For divers looking for some submerged action over the upcoming festive break, an underwater Easter egg hunt is being held off Weymouth in Dorset in aid of the lifeboats on Sunday, 17 April.
Organised by local dive-centre Jurassic Aqua Sports, the first of two dive-trips departs at 8.45am. Skipper David Collins promises a “day of Easter magic with our pasties and plenty of chocolate”.
Divers are encouraged to be suitably costumed for the occasion, and pay £70 to take part in the search, at a maximum depth of 20m, for coloured paddles exchangeable for chocolate eggs.
All proceeds go to support the RNLI. Jurassic, which has two dive-boats – Waverider takes 12 divers and Jurassic Diver eight – ran a Christmas Santa dive in December and raised £800 for Weymouth Lifeboat Station. There are still spaces available for the Easter dives as of today (11 April) but check by emailing firstname.lastname@example.org or call 07970 292132.
Meanwhile an Easter weekend activity that also embraces non-divers will be taking place all over the UK, with the Shark Trust hoping that divers and their families will become citizen-scientists and participate in its shark, ray and skate conservation project, the Great Eggcase Hunt.
“The annual event was started by the trust in 2003, when a chance find on a Devon beach sparked the idea,” says Cat Gordon, senior conservation officer of the charity, which celebrates its 25th anniversary this year.
“Since then, over 300,000 eggcase records have been sent in from all around the UK and even further afield,” she says. “New finds from around the world are regularly being added to an ever-growing database.
“The project now has an impressive 43 species recorded from 29 countries. All this information helps us better understand species presence and diversity – it’s also a great way to get involved in shark conservation and, of course, it’s fun!”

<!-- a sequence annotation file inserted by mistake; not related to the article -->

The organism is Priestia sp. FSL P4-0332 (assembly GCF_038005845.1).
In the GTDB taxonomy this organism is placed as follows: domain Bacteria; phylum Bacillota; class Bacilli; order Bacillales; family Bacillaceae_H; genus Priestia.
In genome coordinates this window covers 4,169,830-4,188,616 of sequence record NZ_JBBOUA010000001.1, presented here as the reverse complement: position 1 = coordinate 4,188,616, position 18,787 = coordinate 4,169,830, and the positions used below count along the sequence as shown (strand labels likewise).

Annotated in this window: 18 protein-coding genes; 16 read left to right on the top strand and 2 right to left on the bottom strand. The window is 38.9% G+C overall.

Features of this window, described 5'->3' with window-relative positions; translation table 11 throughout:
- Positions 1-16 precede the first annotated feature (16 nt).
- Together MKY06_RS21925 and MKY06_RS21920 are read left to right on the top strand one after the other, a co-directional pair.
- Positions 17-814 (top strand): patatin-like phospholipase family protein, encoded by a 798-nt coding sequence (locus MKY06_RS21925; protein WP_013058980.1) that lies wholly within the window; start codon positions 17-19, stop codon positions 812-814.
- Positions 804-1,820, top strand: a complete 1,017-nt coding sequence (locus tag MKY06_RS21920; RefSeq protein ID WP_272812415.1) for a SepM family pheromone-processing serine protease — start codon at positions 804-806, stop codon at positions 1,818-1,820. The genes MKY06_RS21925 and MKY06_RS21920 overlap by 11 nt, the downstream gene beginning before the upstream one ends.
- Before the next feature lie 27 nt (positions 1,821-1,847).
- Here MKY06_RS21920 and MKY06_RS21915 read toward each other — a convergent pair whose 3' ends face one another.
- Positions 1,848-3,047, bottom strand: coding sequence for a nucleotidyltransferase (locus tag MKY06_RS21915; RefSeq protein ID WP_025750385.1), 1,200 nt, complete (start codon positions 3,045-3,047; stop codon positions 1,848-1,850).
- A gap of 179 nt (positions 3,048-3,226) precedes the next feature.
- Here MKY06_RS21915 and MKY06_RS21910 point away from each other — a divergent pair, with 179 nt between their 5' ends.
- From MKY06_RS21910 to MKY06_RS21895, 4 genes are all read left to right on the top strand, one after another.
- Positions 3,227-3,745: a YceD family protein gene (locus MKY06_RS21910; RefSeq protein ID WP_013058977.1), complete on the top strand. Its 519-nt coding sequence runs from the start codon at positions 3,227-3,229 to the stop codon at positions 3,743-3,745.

Some sharks and all true skates lay eggs, with the leathery capsule around them protecting the developing embryo. The slits allow fresh oxygenated seawater in and waste out, while a yolk sac provides nutrition.
When the top of the eggcase opens, a fully formed shark or skate emerges, already able to fend for itself. The empty cases, also known as mermaid’s purses, often wash up on beaches.
Eggcase hunters are invited but don’t need to join an organised event, says the Shark Trust. They can head to the nearest beach and search the strandline where seaweed and debris washes up, or sand dunes where the cases get blown and trapped in grass.
The species can be identified by the case’s size, shape and features, with the Shark Trust’s downloadable poster and ID guide available to help. Details and photos are then submitted via its Recording Hub.
The trust also asks scuba divers and snorkellers to record their underwater eggcase findings, including depth and substrate type, to help pinpoint where sharks and skates lay their eggs.
The Shark Trust and the Great Out-tours have also created activity bundles for children as well as an educational indoor version of the Great Eggcase Hunt for families unable to reach a beach. Learn more here.
Easter egg-hunting will be happening online as well, starting from Good Friday (15 April) when Northern Diver will have 10 eggs concealed throughout its website. “The fastest people to find them will be in for a chance to win some cracking prizes,” promises the free-punning kit manufacturer, “from egg-ceptional discount codes to our mystery first-place ‘Golden Egg’ prize!”
The hunt ends on Tuesday 19 April at mid-day, and winners will be announced that week – full details here.